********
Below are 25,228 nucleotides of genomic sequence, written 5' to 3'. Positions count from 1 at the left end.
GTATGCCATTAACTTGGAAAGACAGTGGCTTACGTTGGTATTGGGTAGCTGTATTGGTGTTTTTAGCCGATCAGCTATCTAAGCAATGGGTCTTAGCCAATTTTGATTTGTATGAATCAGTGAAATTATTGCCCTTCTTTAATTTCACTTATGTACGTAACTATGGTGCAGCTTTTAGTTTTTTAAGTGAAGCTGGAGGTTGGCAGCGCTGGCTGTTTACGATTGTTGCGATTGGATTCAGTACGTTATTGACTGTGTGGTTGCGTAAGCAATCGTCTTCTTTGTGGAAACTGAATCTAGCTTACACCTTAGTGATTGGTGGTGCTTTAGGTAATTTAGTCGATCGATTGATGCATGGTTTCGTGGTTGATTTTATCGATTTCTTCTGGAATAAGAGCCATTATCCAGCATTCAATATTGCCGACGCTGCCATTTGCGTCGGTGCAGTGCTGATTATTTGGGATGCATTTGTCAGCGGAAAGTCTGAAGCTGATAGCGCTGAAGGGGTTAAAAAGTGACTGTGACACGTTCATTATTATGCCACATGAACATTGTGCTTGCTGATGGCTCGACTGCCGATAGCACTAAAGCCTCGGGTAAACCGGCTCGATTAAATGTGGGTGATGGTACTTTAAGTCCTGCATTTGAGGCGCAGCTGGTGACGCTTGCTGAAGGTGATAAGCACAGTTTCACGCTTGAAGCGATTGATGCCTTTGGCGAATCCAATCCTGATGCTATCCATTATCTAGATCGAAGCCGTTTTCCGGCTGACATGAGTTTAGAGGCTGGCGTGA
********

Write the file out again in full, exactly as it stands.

Below are 25,228 nucleotides of genomic sequence, written 5' to 3'. Positions count from 1 at the left end.
GTATGCCATTAACTTGGAAAGACAGTGGCTTACGTTGGTATTGGGTAGCTGTATTGGTGTTTTTAGCCGATCAGCTATCTAAGCAATGGGTCTTAGCCAATTTTGATTTGTATGAATCAGTGAAATTATTGCCCTTCTTTAATTTCACTTATGTACGTAACTATGGTGCAGCTTTTAGTTTTTTAAGTGAAGCTGGAGGTTGGCAGCGCTGGCTGTTTACGATTGTTGCGATTGGATTCAGTACGTTATTGACTGTGTGGTTGCGTAAGCAATCGTCTTCTTTGTGGAAACTGAATCTAGCTTACACCTTAGTGATTGGTGGTGCTTTAGGTAATTTAGTCGATCGATTGATGCATGGTTTCGTGGTTGATTTTATCGATTTCTTCTGGAATAAGAGCCATTATCCAGCATTCAATATTGCCGACGCTGCCATTTGCGTCGGTGCAGTGCTGATTATTTGGGATGCATTTGTCAGCGGAAAGTCTGAAGCTGATAGCGCTGAAGGGGTTAAAAAGTGACTGTGACACGTTCATTATTATGCCACATGAACATTGTGCTTGCTGATGGCTCGACTGCCGATAGCACTAAAGCCTCGGGTAAACCGGCTCGATTAAATGTGGGTGATGGTACTTTAAGTCCTGCATTTGAGGCGCAGCTGGTGACGCTTGCTGAAGGTGATAAGCACAGTTTCACGCTTGAAGCGATTGATGCCTTTGGCGAATCCAATCCTGATGCTATCCATTATCTAGATCGAAGCCGTTTTCCGGCTGACATGAGTTTAGAGGCTGGCGTGA